I was fine with the cannibalism, but everything else irked me.
Raw stars Garance Marillier as Justine, a young woman entering veterinarian college. On her first night, a hazing ritual sees masked men invade the dorms and force the freshmen to march and crawl—half dressed—across the campus. I couldn’t believe how the students reacted. No one asserted themselves or fought back. Maybe it’s a cultural thing (it’s a French film) but the herd imagery felt too pointed.
The plot kicks in when another hazing ritual forces Justine—a lifelong vegetarian—to try meat. This first taste unlocks an insatiable craving for human flesh.
On the surface, Raw is about Justine discovering and battling her cannibalistic urges. But writer/director Julia Ducournau positions cannibalism as a metaphor for escaping overbearing parents, discovering one’s sexuality, defending animal rights, and struggling to escape an older sibling’s shadow.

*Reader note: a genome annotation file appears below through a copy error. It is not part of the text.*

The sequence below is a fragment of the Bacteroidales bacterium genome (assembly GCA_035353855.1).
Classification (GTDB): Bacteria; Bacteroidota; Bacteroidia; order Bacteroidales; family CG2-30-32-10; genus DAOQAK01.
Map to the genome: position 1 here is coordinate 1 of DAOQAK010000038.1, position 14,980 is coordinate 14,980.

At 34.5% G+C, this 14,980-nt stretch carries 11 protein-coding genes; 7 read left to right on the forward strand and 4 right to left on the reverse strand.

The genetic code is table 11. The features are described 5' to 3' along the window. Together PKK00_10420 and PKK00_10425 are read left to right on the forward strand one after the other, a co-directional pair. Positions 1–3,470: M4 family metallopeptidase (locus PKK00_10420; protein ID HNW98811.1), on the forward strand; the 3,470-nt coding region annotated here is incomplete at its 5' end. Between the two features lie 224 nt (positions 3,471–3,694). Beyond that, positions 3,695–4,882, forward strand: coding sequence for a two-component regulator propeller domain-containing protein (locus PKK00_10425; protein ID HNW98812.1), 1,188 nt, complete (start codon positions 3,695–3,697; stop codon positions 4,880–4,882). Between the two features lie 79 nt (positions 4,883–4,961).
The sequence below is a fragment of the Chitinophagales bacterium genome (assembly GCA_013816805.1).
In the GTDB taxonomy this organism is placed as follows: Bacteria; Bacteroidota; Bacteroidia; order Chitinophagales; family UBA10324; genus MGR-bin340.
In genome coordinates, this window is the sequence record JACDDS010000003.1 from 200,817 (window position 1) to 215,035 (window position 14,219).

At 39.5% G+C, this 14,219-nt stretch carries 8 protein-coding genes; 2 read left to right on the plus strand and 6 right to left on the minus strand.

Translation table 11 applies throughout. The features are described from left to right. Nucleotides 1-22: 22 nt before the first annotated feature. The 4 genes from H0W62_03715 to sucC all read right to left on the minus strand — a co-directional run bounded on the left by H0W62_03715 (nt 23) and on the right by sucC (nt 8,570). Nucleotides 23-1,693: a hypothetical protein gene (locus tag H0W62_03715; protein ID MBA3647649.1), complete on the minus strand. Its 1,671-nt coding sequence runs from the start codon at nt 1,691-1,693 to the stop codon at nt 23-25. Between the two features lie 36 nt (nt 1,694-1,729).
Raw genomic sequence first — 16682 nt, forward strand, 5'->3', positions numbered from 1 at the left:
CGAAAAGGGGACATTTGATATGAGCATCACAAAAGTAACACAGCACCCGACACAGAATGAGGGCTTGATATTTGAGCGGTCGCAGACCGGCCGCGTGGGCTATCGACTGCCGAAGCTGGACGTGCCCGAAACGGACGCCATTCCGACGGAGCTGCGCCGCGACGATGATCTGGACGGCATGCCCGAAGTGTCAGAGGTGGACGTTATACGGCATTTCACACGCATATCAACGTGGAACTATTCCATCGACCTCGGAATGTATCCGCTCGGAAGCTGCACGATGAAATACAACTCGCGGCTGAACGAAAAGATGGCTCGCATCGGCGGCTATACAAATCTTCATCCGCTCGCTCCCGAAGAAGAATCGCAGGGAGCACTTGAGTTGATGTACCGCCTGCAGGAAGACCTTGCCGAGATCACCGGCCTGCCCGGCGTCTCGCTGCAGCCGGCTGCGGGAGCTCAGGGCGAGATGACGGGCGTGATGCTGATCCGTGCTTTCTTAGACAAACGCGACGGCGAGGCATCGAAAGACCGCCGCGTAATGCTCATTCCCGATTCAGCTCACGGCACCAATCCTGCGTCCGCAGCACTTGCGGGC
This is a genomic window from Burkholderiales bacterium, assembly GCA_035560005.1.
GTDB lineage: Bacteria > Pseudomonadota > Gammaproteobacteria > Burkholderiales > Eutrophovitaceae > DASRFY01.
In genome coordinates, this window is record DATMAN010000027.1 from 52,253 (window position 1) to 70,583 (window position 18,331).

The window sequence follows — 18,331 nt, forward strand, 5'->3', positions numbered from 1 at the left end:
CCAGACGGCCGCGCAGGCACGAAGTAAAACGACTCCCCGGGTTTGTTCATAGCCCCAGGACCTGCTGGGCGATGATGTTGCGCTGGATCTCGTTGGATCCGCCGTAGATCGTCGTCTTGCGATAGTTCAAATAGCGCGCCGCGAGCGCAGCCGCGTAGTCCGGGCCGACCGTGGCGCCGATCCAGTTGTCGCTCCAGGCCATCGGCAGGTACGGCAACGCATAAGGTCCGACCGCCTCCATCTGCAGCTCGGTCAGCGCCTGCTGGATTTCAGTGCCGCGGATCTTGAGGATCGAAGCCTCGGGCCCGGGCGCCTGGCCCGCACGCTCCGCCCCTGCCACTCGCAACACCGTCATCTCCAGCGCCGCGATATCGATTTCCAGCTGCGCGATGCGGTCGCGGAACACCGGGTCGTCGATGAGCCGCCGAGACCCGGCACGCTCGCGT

Juggling so many metaphors leaves little time for subtlety. It’s frustrating. Several scenes made me uncomfortable but said discomfort felt manipulative and obnoxious. Other scenes fall apart upon reflection. Some scenes do both. The night following her first taste of meat, Justine awakens covered in huge itchy welts with swaths of her skin peeling off in dry sheets. She yawns and goes back to sleep.
Still, Raw has its strengths. The cinematography grabbed my attention from the opening shot, and the performances convince to the degree the script allows.
But I just couldn’t buy it. For a film desperate to frame its genre elements as a serious conceit, too many details strained credibility. Justine as a cannibal? Sure. But a campus full of kids not glued to their smartphones? Preposterous.